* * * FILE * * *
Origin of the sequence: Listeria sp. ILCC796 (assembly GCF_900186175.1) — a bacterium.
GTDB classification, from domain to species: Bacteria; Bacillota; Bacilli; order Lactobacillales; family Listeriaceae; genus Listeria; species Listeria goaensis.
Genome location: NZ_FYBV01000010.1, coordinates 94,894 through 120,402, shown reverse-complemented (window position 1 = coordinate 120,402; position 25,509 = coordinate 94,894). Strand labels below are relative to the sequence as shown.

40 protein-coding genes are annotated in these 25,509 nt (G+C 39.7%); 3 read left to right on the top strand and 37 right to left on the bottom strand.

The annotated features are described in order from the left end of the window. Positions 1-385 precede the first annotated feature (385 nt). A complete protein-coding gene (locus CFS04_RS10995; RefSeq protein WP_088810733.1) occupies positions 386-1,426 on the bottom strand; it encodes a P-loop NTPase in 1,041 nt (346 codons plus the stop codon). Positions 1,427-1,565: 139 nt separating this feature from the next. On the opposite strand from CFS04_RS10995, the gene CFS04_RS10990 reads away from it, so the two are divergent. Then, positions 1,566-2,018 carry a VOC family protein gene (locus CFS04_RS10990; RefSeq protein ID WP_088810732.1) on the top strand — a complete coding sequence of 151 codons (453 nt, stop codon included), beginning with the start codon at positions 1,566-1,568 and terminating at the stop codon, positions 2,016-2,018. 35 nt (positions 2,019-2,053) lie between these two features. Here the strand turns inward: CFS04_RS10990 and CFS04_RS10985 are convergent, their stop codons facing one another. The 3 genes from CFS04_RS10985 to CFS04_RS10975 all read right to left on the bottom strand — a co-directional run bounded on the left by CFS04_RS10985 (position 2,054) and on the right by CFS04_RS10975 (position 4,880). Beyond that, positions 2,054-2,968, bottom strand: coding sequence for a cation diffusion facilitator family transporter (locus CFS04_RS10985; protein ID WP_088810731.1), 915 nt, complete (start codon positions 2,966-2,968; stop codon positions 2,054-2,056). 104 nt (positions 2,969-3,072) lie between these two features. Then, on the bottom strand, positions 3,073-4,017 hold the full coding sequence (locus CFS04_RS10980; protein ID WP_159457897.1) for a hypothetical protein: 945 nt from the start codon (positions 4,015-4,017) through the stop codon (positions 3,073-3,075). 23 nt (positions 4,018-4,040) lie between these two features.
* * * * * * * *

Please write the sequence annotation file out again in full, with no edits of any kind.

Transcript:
Origin of the sequence: Listeria sp. ILCC796 (assembly GCF_900186175.1) — a bacterium.
GTDB classification, from domain to species: Bacteria; Bacillota; Bacilli; order Lactobacillales; family Listeriaceae; genus Listeria; species Listeria goaensis.
Genome location: NZ_FYBV01000010.1, coordinates 94,894 through 120,402, shown reverse-complemented (window position 1 = coordinate 120,402; position 25,509 = coordinate 94,894). Strand labels below are relative to the sequence as shown.

40 protein-coding genes are annotated in these 25,509 nt (G+C 39.7%); 3 read left to right on the top strand and 37 right to left on the bottom strand.

The annotated features are described in order from the left end of the window. Positions 1-385 precede the first annotated feature (385 nt). A complete protein-coding gene (locus CFS04_RS10995; RefSeq protein WP_088810733.1) occupies positions 386-1,426 on the bottom strand; it encodes a P-loop NTPase in 1,041 nt (346 codons plus the stop codon). Positions 1,427-1,565: 139 nt separating this feature from the next. On the opposite strand from CFS04_RS10995, the gene CFS04_RS10990 reads away from it, so the two are divergent. Then, positions 1,566-2,018 carry a VOC family protein gene (locus CFS04_RS10990; RefSeq protein ID WP_088810732.1) on the top strand — a complete coding sequence of 151 codons (453 nt, stop codon included), beginning with the start codon at positions 1,566-1,568 and terminating at the stop codon, positions 2,016-2,018. 35 nt (positions 2,019-2,053) lie between these two features. Here the strand turns inward: CFS04_RS10990 and CFS04_RS10985 are convergent, their stop codons facing one another. The 3 genes from CFS04_RS10985 to CFS04_RS10975 all read right to left on the bottom strand — a co-directional run bounded on the left by CFS04_RS10985 (position 2,054) and on the right by CFS04_RS10975 (position 4,880). Beyond that, positions 2,054-2,968, bottom strand: coding sequence for a cation diffusion facilitator family transporter (locus CFS04_RS10985; protein ID WP_088810731.1), 915 nt, complete (start codon positions 2,966-2,968; stop codon positions 2,054-2,056). 104 nt (positions 2,969-3,072) lie between these two features. Then, on the bottom strand, positions 3,073-4,017 hold the full coding sequence (locus CFS04_RS10980; protein ID WP_159457897.1) for a hypothetical protein: 945 nt from the start codon (positions 4,015-4,017) through the stop codon (positions 3,073-3,075). 23 nt (positions 4,018-4,040) lie between these two features.